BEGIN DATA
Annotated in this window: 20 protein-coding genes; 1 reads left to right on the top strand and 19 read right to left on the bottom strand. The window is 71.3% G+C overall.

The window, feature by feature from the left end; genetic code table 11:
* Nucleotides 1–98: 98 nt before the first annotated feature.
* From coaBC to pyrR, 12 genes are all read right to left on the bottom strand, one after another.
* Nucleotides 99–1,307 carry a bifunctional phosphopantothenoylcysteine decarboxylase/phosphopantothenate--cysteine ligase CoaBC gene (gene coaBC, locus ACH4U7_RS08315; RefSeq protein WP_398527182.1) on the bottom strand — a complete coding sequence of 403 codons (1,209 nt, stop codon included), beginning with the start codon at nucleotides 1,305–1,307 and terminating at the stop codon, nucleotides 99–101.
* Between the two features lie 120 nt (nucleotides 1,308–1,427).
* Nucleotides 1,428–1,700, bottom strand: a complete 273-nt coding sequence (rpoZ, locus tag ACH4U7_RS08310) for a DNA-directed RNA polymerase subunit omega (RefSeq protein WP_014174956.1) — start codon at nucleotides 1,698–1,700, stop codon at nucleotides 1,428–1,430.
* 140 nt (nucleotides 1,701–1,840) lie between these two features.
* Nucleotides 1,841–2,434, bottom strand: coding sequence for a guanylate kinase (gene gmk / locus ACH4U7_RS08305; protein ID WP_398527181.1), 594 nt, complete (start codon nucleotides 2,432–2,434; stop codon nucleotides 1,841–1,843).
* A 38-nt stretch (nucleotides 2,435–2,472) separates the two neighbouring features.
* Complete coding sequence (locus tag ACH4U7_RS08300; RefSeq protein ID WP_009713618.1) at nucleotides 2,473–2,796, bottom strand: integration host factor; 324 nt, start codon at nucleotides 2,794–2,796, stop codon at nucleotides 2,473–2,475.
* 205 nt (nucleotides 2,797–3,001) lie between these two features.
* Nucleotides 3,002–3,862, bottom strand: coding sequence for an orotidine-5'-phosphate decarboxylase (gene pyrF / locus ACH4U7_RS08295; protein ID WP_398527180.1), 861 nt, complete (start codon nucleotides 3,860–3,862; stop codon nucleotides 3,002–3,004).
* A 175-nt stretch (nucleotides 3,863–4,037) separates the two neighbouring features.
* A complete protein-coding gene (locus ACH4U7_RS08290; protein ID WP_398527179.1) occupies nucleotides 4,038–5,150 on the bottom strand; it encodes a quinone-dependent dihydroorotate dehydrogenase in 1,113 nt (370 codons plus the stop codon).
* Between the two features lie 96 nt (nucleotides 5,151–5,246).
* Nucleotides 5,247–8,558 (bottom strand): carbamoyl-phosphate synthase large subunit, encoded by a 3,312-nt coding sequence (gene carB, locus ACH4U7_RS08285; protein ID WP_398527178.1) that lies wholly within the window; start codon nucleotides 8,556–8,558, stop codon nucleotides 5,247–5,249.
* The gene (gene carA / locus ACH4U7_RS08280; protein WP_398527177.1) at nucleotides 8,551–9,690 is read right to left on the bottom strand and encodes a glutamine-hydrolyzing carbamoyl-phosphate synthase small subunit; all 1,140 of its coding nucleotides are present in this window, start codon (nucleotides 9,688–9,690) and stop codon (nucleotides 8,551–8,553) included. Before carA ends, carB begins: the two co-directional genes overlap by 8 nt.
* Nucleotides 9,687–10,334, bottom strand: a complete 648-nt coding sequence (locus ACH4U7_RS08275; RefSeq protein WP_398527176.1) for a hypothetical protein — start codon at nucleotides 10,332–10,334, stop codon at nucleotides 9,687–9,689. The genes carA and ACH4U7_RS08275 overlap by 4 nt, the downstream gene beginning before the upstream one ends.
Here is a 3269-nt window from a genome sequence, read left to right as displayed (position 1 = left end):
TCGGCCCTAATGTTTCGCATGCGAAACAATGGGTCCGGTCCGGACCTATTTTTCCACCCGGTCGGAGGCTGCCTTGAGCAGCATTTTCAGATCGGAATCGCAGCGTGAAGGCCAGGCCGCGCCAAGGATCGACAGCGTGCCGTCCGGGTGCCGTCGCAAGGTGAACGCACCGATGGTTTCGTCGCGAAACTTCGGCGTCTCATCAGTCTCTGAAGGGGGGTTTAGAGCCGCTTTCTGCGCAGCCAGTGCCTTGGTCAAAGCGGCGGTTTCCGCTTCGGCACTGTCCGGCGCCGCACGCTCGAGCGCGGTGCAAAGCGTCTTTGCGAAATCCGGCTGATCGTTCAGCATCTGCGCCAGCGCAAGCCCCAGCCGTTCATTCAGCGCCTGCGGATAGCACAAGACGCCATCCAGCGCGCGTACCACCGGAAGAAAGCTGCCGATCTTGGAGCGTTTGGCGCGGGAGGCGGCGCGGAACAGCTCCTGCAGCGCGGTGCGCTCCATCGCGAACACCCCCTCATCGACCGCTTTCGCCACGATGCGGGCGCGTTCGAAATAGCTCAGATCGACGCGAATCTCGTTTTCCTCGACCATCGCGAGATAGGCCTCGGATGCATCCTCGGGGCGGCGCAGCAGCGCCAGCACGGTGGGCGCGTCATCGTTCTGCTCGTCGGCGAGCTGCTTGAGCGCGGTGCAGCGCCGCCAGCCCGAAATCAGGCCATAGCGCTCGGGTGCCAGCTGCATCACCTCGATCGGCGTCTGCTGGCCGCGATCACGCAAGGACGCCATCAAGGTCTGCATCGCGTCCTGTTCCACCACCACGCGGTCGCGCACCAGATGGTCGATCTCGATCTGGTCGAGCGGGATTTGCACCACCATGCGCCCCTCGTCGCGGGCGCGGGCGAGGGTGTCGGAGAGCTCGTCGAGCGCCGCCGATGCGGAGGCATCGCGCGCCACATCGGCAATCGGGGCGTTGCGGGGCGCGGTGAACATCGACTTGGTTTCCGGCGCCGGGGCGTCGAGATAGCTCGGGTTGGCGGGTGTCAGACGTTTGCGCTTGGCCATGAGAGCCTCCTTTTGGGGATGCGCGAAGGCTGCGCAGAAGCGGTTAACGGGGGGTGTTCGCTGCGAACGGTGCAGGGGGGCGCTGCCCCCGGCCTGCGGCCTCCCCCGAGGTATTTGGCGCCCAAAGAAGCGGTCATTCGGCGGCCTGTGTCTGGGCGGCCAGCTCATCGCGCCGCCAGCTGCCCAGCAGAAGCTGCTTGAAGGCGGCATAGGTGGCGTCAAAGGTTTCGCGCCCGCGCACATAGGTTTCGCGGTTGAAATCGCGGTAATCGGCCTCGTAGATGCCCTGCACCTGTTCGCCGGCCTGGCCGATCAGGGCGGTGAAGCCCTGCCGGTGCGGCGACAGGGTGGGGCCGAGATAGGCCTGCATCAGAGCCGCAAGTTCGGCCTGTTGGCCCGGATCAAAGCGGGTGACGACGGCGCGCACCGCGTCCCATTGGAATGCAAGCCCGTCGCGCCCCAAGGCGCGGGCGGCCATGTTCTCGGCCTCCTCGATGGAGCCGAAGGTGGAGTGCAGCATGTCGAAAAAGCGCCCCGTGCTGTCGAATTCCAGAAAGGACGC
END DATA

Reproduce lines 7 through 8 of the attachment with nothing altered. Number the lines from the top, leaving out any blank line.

* Nucleotides 1,428–1,700, bottom strand: a complete 273-nt coding sequence (rpoZ, locus tag ACH4U7_RS08310) for a DNA-directed RNA polymerase subunit omega (RefSeq protein WP_014174956.1) — start codon at nucleotides 1,698–1,700, stop codon at nucleotides 1,428–1,430.
* 140 nt (nucleotides 1,701–1,840) lie between these two features.